Religion is a system of beliefs, practices, and observances that people follow in order to enrich their lives, express identity, connect with others, cope with life’s ups and downs, and help others.
In the past, religion was often a standardized, formalized system of belief and ritual that could be defined with precision. However, in the twentieth century, the term religion has spawned a more diverse approach that changes the way we define this concept and how it is used.
One important aspect of this approach is that it embraces the idea that religion is not simply a set of formal beliefs and observances, but rather a living thing. This approach differs from traditional concepts in that it focuses on what people do with religious resources–images, artefacts, rituals, moral teachings, and other traditions they may or may not know well–in order to enrich their lives, express identity, and connect with others.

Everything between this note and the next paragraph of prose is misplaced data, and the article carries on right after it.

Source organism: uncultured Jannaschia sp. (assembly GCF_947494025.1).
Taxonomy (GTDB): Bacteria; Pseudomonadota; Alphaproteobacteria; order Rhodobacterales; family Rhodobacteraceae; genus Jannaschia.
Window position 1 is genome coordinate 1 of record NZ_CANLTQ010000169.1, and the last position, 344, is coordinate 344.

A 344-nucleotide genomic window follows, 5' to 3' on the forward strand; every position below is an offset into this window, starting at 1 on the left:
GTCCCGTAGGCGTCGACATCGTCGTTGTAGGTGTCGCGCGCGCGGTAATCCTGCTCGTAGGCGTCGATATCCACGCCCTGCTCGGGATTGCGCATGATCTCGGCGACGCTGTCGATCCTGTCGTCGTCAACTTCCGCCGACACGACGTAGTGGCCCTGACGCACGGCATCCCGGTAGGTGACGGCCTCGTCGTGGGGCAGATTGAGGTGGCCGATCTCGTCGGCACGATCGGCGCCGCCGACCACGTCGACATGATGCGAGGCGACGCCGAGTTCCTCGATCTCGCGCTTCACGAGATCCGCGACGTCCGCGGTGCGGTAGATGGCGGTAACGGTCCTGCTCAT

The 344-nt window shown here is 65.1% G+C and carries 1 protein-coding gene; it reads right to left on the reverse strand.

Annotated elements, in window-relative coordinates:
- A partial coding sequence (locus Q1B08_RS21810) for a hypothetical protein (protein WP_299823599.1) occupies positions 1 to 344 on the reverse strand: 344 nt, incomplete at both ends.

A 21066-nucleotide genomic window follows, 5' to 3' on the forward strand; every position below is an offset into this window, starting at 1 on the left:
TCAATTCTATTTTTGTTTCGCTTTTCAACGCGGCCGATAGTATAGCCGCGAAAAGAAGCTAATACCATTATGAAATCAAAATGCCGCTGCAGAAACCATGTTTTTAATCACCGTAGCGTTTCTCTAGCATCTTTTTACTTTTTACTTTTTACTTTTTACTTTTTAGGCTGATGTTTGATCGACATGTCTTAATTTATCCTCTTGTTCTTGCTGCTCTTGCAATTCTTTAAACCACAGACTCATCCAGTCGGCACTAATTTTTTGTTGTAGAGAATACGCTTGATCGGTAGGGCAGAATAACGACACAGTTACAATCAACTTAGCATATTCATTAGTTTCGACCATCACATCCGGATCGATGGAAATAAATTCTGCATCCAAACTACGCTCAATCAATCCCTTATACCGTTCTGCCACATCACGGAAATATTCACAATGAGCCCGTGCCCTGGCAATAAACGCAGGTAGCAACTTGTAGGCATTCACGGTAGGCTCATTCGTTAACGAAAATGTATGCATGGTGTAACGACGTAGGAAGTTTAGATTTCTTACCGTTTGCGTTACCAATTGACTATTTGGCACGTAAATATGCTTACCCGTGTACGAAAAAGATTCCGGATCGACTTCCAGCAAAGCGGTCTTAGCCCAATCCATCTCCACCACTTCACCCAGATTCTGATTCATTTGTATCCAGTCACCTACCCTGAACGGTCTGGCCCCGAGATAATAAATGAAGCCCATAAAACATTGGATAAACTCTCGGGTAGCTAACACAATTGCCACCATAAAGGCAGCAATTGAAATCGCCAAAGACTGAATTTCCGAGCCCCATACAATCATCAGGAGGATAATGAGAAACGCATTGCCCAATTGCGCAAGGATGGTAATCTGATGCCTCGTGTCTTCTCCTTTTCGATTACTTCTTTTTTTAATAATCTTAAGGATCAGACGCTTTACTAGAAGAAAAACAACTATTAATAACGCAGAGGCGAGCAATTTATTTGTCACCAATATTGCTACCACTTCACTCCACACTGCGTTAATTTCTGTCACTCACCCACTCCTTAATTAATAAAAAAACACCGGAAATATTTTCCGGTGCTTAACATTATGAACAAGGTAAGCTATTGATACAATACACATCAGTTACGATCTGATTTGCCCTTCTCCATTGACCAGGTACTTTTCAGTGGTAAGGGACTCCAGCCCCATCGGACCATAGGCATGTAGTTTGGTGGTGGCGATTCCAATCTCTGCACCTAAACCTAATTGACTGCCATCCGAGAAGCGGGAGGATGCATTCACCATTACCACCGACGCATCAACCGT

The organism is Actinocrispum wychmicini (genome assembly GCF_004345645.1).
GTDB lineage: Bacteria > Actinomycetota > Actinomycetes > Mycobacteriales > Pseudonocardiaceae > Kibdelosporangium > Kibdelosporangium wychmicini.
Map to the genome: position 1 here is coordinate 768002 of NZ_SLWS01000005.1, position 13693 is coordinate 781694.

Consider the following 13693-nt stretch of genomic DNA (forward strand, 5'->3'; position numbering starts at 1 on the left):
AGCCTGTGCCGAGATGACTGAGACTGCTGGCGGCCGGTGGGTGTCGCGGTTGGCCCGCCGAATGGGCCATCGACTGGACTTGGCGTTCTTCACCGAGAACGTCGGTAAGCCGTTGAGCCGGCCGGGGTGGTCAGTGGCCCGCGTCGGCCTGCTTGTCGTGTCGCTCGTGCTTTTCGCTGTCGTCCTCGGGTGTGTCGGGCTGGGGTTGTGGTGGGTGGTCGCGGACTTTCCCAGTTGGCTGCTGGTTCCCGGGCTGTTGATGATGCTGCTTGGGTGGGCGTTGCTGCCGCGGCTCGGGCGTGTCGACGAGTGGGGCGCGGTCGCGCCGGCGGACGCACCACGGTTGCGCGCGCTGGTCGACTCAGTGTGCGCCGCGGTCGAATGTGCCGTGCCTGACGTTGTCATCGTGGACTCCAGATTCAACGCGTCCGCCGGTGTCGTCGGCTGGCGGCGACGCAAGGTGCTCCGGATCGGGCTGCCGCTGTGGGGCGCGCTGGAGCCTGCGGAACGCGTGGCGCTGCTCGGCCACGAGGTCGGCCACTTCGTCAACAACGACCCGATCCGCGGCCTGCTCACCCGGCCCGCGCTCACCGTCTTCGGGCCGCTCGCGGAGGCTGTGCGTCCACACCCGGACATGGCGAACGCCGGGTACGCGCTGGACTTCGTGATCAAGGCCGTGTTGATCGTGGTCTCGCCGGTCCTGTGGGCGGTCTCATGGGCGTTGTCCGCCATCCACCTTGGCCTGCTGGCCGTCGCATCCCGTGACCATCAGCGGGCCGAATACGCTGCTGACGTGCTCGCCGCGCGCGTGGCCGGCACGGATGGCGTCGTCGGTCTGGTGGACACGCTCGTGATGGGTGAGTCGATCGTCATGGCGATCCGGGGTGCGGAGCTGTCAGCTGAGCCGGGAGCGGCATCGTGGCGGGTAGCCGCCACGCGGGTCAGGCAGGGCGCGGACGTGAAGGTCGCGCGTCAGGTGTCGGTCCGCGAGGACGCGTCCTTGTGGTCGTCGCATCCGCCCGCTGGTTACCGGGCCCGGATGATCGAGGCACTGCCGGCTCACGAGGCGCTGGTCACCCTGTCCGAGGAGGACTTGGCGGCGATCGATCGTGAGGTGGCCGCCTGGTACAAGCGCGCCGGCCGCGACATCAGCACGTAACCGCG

The other key dimension of this approach is the experiential dimension. This dimension describes the quality and content of human experience as it relates to the divine, otherworldy, or invisible. It includes visions, dreams, creative inspiration, contact with other beings, revelation of meaning, truth, or significance, emotional connections, and intangible encounters that escape language.
This dimension is crucial to understanding how religion works, and suffuses the other dimensions of religion in a reciprocal relationship. In addition, the experiential dimension also feeds into the social and institutional dimensions of religion.